U.S. charges 5 Chinese hackers, 2 accomplices with broad campaign of cyberattacks
A senior law enforcement official described the “scope and sophistication” of the activity as virtually “unprecedented.”
Federal prosecutors unsealed charges today against five Chinese citizens that officials say appear linked to Chinese intelligence, accusing them of hacking more than 100 companies in the U.S. and overseas, including social-media firms, universities and telecommunications providers.
According to Robert Cattanach, a partner at the international law firm Dorsey & Whitney, “The Department of Justice’s disclosure of previously sealed indictments offers a telling peak into the ongoing cyber battle between the quasi-state hackers from China and the US intelligence agencies tasked with preventing or at least minimizing the loss of American intellectual property. The disclosure of the indictments is hardly a news flash, as the tension between the two countries in this space has been ever-present. But it does offer some interesting insights.” From his perspective, the issues raised by the indictments include:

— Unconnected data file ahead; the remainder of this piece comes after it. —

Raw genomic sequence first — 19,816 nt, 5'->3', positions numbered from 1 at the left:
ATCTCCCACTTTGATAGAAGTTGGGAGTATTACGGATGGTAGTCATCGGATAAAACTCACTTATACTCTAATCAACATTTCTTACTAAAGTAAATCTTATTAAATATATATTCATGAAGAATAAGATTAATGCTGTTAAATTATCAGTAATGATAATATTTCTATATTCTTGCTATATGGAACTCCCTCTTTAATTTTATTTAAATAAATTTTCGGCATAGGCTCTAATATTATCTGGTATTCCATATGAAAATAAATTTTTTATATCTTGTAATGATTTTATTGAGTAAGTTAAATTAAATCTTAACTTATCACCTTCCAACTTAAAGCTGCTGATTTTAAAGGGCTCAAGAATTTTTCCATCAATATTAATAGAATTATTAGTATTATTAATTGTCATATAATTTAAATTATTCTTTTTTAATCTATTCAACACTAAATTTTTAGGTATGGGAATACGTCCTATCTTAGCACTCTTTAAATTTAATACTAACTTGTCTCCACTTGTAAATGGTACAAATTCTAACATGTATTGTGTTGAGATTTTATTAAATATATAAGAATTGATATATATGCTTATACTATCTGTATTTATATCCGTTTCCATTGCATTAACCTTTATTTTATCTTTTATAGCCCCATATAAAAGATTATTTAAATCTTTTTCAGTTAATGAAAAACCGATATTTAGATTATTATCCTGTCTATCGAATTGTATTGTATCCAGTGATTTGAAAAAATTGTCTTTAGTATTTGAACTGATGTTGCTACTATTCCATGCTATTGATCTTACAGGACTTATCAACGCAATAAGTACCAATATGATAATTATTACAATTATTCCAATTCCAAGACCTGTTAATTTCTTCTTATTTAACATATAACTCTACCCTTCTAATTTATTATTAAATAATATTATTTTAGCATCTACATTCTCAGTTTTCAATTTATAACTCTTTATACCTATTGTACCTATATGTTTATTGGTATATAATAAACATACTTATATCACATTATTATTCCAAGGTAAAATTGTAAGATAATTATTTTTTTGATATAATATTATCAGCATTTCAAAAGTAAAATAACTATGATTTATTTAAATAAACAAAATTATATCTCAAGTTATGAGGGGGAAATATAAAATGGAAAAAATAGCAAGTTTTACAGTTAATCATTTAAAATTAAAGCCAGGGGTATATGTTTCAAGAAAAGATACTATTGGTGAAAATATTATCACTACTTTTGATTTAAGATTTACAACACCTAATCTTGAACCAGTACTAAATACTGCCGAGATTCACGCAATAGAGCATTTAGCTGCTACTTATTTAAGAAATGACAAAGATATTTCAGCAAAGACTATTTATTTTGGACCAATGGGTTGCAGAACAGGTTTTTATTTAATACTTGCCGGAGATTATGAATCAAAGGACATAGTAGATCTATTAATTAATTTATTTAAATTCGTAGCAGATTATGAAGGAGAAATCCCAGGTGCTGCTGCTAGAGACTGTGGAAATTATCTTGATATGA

– The public disclosure of the indictments essentially concedes that there is no realistic chance of prosecuting the target defendants, since they’re not in custody and likely will never be, since the two countries have no extradition treaty.
– Importantly, unsealing the indictments risks disclosing to the Chinese intel agencies otherwise well-guarded insights into US sources and methods – the fact that we could trace the hacks to specific individuals tips our hand on how deep into the Chinese state-sponsored intelligence gathering the US can actually get, which normally the US intelligence agencies are loath to do, and it tips them off on what parts of their systems likely have been compromised.
– Unlike the arrest of the two Malaysians, which may actually have some deterrent effect on potential co-conspirators, these indictments are very unlikely to change the behavior of state-connected hackers intent on illegally accessing valuable intellectual property. Those hackers know that they are safely beyond the reach of US law enforcement, and generally assume that they are immune from meaningful prosecution.
– We know that they know the limitations of the reach of US law enforcement – that’s just the reality of our current world – but the Department of Justice neverthless wants to send a message: you’re not fooling anyone,” Cattanach says.
He added, “For companies concerned about whether they might be targets, the indictment graphically reinforces the importance of the defensive aspects of cybersecurity – keeping the bad guys out – and it also underscores how critical it is to have detection systems designed to alert companies when the bad guys get in, which inevitably they will if they want to badly enough. This is a never-ending process, and today’s ever-evolving budget and business priorities make it all the more challenging.”